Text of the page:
# Do zero counts need to be adjusted for a likelihood ratio test of poisson/loglinear models?

If there are 0's in the contingency table and we're fitting nested poisson/loglinear models (using R's glm function) for a likelihood ratio test, do we need to adjust the data prior to fitting the glm models (e.g. add 1/2 to all the counts)? Obviously some parameters cannot be estimated without some adjustment, but how does the adjustment/lack of adjustment effect the LR test?

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presumably the glm routine would bonk if it could not handle zeros. have you tried it? –  shabbychef Jun 6 '11 at 3:16
yes it doesn't crash, but depending on the formula (e.g. in a saturated model), some of the parameters can have effectively infinite standard errors. My question is whether this is a problem when doing a likelihood ratio test. You can still calculate a likelihood even if some parameters aren't estimated, those parameters just won't contribute to the likelihood. What's the standard practice and why? –  BR1 Jun 6 '11 at 13:16
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## 1 Answer

One of the powers of regression modeling generally is you can smooth over areas of no data - though as you have noticed, there are occasionally problems in estimating parameters. I would suggest that if you're getting things like infinite standard errors its time to reconsider your modeling approach at bit.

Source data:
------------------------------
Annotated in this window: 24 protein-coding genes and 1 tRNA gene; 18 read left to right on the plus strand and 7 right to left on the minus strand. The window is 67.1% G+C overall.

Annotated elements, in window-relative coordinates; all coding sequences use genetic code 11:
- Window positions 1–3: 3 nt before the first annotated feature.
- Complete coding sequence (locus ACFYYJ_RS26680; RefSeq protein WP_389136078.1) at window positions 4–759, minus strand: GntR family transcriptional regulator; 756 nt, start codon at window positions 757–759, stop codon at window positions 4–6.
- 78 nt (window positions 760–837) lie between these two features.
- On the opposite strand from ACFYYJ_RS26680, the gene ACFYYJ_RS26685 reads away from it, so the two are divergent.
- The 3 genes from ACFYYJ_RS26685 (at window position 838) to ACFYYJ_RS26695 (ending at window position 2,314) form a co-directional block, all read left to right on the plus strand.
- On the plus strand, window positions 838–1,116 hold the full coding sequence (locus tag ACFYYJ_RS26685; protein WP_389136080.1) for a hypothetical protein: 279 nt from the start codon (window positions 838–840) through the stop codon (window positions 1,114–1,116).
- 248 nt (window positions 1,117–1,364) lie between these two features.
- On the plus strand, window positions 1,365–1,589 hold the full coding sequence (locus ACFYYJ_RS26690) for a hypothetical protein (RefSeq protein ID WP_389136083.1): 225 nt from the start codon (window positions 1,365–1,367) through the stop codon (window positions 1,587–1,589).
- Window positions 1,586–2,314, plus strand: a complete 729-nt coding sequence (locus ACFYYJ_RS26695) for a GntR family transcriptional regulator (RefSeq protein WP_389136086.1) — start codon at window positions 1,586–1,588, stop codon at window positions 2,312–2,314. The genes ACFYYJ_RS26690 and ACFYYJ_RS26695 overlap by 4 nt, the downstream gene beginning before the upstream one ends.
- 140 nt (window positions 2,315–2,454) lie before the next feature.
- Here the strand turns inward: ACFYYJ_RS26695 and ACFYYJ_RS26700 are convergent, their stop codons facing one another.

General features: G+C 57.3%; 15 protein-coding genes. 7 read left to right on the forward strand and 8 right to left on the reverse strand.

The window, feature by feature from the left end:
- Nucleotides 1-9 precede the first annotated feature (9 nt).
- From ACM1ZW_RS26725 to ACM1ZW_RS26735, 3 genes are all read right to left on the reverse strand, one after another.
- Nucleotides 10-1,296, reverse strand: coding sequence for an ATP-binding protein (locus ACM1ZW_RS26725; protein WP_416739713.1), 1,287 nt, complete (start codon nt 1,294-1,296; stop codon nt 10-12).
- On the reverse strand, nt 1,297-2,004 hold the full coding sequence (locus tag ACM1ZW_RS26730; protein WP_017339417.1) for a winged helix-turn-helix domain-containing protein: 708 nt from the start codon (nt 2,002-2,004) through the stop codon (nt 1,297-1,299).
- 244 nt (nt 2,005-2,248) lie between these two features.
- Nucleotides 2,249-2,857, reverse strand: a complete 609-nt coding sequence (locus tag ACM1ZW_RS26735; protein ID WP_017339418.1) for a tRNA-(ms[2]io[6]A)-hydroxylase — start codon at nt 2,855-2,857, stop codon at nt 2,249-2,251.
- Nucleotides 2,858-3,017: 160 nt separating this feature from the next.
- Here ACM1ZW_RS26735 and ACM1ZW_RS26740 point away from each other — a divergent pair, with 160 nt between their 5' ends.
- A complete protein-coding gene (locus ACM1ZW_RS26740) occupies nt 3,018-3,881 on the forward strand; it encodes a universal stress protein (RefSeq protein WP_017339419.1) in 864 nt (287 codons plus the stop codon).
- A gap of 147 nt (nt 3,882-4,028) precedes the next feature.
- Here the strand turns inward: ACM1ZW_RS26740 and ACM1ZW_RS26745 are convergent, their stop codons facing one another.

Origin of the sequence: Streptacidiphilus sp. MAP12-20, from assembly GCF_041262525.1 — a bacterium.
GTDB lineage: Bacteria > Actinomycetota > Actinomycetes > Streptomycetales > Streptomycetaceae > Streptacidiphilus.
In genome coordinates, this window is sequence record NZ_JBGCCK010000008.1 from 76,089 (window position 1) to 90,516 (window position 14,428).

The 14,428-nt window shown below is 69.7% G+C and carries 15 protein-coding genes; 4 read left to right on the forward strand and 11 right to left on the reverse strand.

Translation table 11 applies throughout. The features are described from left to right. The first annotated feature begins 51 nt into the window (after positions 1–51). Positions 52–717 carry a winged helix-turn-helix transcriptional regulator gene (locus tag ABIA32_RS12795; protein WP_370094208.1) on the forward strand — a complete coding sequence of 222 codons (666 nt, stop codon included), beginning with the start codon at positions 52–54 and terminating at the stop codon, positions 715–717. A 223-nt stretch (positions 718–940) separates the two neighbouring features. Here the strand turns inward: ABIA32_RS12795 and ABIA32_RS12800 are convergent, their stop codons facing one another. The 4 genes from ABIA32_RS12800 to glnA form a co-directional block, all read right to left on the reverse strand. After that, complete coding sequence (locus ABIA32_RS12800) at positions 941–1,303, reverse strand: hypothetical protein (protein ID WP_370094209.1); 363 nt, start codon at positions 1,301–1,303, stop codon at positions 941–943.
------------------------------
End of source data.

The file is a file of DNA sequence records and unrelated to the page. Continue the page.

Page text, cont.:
One particular note of caution: There is a difference between "Having no counts" in a particular strata, and it being impossible for there to be counts in that strata. For example, imagine you're working on a study of psychological disorders for the U.S. Navy between say 2000 and 2009, and have binary regression terms for both "Is a Woman" and "Serves on a Submarine". A regression model may be able to estimate effects where both variables = 1 despite having a zero count where both = 1. However that inference wouldn't be valid - such a circumstance is impossible. This problem is called "non-positivity" and is occasionally a problem in highly stratified models.

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@skyguy94 Oddly enough I don't - I knew that, I had just forgotten to note the use of a retrospective data set >.<. Edited to reflect that. –  EpiGrad Apr 22 '12 at 22:53
Re: "A regression model may be able to estimate effects where both variables = 1, or interactions between the two" - I don't think that's true. If you have two binary predictors that are never '1' together, then the interaction is constant (it is always '0'), so its effect is not identified. –  Macro May 2 '12 at 1:55
@Macro You're right, I'm editing slightly. I was thinking for terms where they're not binary indicators. –  EpiGrad May 2 '12 at 1:58
(+1) So, issues with non-plausibility of the case where both=1 aside, the model based estimate would just be the sum of the two marginal effects, which we know can be very misleading in it's own right :) –  Macro May 2 '12 at 2:01
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